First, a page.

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DAVID A. BECKER v. UNEMPLOYMENT COMPENSATION BOARD REVIEW COMMONWEALTH PENNSYLVANIA (06/10/77)

decided: June 10, 1977.

DAVID A. BECKER, APPELLANT
v.
UNEMPLOYMENT COMPENSATION BOARD OF REVIEW OF THE COMMONWEALTH OF PENNSYLVANIA



Appeal from the Order of the Unemployment Compensation Board of Review in case of In Re: Claim of David A. Becker, No. B-131283.

COUNSEL

Graham C. Showalter, for appellant.

Susan Shinkman, Assistant Attorney General, with her Sydney Reuben, Assistant Attorney General, and Robert P. Kane, Attorney General, for appellee.

Judges Wilkinson, Jr., Mencer and Blatt, sitting as a panel of three. Opinion by Judge Mencer.

Author: Mencer

[ 30 Pa. Commw. Page 489]

This appeal has been taken in accord with the Unemployment Compensation Law*fn1 (Act) from a denial of benefits by the Unemployment Compensation Board of Review (Board). David A. Becker (claimant) has argued here that (1) the employer's appeal from the referee to the Board was untimely and (2) the Board's finding of willful misconduct was improper. We reject both contentions and affirm the Board.

During 1975, the claimant worked for 10 months as a mechanic for A.W. Logan, Inc. (employer). From the time he was hired, his duties included checking and repairing automotive vehicles in preparation for state inspection. His employer arranged for the claimant to attend two 4-hour classes so that he would become a certified state inspector of such vehicles. The claimant was compensated for his travel expenses in attending the class and was allowed to leave work early when the class was to meet. After attending the first class, the claimant decided that he would not continue

[ 30 Pa. Commw. Page 490]

    with the class, and the employer eventually became aware of this decision. The claimant's stated reasons for his refusal were that he thought inspections were done improperly by the employer, that if he became licensed he might be pressured into performing illegal inspections, and that he did not want to assume the responsibility. He was discharged on November 21, 1975 for this refusal to attend classes.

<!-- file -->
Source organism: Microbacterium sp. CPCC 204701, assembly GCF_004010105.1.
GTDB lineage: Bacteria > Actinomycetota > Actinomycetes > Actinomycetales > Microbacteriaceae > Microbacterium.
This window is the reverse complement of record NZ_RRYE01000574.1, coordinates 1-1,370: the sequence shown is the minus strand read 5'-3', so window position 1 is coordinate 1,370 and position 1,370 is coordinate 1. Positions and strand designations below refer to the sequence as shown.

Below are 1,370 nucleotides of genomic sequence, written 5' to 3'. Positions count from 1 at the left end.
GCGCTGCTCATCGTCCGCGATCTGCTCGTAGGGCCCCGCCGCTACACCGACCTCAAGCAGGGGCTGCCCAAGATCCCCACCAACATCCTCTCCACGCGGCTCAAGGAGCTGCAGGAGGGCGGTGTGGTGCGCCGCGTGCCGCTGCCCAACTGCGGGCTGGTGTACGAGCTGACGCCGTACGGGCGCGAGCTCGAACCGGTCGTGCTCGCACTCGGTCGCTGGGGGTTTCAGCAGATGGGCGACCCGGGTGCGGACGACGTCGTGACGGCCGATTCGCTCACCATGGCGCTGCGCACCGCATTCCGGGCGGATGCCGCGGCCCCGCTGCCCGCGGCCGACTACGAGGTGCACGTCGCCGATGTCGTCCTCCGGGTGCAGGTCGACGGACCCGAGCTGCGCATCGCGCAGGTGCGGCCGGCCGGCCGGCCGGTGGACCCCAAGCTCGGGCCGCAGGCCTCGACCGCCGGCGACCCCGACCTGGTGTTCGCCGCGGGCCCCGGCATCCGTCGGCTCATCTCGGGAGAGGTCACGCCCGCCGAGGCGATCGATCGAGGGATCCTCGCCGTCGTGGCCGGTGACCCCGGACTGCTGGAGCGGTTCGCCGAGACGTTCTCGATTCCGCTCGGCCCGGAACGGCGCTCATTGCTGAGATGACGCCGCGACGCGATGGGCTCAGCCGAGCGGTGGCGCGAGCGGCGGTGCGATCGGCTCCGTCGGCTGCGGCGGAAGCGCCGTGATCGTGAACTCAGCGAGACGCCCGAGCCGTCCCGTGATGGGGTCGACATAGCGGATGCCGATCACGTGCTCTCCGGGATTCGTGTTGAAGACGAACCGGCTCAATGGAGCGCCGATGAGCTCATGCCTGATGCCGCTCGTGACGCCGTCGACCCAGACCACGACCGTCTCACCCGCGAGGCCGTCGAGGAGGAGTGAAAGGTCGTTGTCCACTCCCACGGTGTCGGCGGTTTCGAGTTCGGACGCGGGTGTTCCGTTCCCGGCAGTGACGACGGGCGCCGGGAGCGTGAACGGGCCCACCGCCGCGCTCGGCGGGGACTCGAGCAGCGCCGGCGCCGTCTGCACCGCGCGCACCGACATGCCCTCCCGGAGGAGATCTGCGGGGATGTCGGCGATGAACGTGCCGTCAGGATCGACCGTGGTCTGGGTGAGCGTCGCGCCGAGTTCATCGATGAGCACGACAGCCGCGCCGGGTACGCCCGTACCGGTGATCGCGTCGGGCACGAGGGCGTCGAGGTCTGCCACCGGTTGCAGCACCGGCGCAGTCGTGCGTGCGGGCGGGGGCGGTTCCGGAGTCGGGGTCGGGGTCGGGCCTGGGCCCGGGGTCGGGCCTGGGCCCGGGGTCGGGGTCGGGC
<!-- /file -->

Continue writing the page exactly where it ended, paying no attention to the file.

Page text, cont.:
After a hearing before a referee, the claimant was awarded unemployment compensation benefits in a decision dated February 9, 1976. Although the employer's petition for appeal was not mailed until February 25, 1976, the record contains a copy of a letter from the Bureau of Employment Security dated February 17, 1976. This letter is addressed to the employer, acknowledges his "written communication protesting the decision on the unemployment compensation claim," and states: "In accordance with the rules of procedure of the Board of Review, the Petition for Appeal should be filed or postmarked within ten (10) days of the date of this letter." (Emphasis in original.)

Finding willful misconduct under Section 402(e) of the Act, 43 P.S. ยง 802(e), the Board reversed the referee and denied benefits. In its discussion, the Board indicated that the employer's request that the claimant attend the school was reasonable and that it could not conclude that improper inspections occurred at the employer's station.

In our consideration of whether the appeal to the Board here was timely, we must be mindful that statutory time limitations on appeals are mandatory, and an untimely appeal raises a jurisdictional issue. Strawley v. Unemployment Compensation Board of Review, 25 Pa. Commonwealth Ct. 34, 358 A.2d 145 (1976). At the ...


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